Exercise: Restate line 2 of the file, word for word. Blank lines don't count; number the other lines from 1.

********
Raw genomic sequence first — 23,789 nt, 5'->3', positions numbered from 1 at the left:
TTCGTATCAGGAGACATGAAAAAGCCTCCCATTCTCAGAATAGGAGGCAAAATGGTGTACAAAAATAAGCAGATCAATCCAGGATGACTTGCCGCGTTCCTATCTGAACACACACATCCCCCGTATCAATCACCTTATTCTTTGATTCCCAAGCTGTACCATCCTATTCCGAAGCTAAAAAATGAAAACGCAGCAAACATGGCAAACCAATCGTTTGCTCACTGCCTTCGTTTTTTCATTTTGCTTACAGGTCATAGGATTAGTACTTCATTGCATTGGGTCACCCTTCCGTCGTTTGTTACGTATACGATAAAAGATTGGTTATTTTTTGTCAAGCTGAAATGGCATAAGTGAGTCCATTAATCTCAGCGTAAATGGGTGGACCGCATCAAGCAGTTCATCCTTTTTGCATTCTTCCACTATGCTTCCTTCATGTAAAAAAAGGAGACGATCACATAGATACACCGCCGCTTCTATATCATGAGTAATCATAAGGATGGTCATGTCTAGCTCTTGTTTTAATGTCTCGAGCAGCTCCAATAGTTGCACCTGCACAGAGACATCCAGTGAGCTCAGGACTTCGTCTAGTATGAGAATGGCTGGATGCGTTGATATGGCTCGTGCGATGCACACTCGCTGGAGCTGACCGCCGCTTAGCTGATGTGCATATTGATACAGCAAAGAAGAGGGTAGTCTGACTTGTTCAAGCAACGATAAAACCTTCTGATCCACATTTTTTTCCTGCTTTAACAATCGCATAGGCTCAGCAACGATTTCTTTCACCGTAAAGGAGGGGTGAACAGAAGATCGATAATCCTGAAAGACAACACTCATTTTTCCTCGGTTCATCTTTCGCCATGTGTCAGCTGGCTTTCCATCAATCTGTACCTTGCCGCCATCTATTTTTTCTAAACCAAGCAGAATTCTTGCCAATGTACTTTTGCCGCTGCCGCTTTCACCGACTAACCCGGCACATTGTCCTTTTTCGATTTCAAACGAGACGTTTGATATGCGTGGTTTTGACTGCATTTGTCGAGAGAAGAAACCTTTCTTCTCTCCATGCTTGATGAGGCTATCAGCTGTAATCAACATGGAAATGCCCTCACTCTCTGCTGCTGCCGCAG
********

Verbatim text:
TTCGTATCAGGAGACATGAAAAAGCCTCCCATTCTCAGAATAGGAGGCAAAATGGTGTACAAAAATAAGCAGATCAATCCAGGATGACTTGCCGCGTTCCTATCTGAACACACACATCCCCCGTATCAATCACCTTATTCTTTGATTCCCAAGCTGTACCATCCTATTCCGAAGCTAAAAAATGAAAACGCAGCAAACATGGCAAACCAATCGTTTGCTCACTGCCTTCGTTTTTTCATTTTGCTTACAGGTCATAGGATTAGTACTTCATTGCATTGGGTCACCCTTCCGTCGTTTGTTACGTATACGATAAAAGATTGGTTATTTTTTGTCAAGCTGAAATGGCATAAGTGAGTCCATTAATCTCAGCGTAAATGGGTGGACCGCATCAAGCAGTTCATCCTTTTTGCATTCTTCCACTATGCTTCCTTCATGTAAAAAAAGGAGACGATCACATAGATACACCGCCGCTTCTATATCATGAGTAATCATAAGGATGGTCATGTCTAGCTCTTGTTTTAATGTCTCGAGCAGCTCCAATAGTTGCACCTGCACAGAGACATCCAGTGAGCTCAGGACTTCGTCTAGTATGAGAATGGCTGGATGCGTTGATATGGCTCGTGCGATGCACACTCGCTGGAGCTGACCGCCGCTTAGCTGATGTGCATATTGATACAGCAAAGAAGAGGGTAGTCTGACTTGTTCAAGCAACGATAAAACCTTCTGATCCACATTTTTTTCCTGCTTTAACAATCGCATAGGCTCAGCAACGATTTCTTTCACCGTAAAGGAGGGGTGAACAGAAGATCGATAATCCTGAAAGACAACACTCATTTTTCCTCGGTTCATCTTTCGCCATGTGTCAGCTGGCTTTCCATCAATCTGTACCTTGCCGCCATCTATTTTTTCTAAACCAAGCAGAATTCTTGCCAATGTACTTTTGCCGCTGCCGCTTTCACCGACTAACCCGGCACATTGTCCTTTTTCGATTTCAAACGAGACGTTTGATATGCGTGGTTTTGACTGCATTTGTCGAGAGAAGAAACCTTTCTTCTCTCCATGCTTGATGAGGCTATCAGCTGTAATCAACATGGAAATGCCCTCACTCTCTGCTGCTGCCGCAG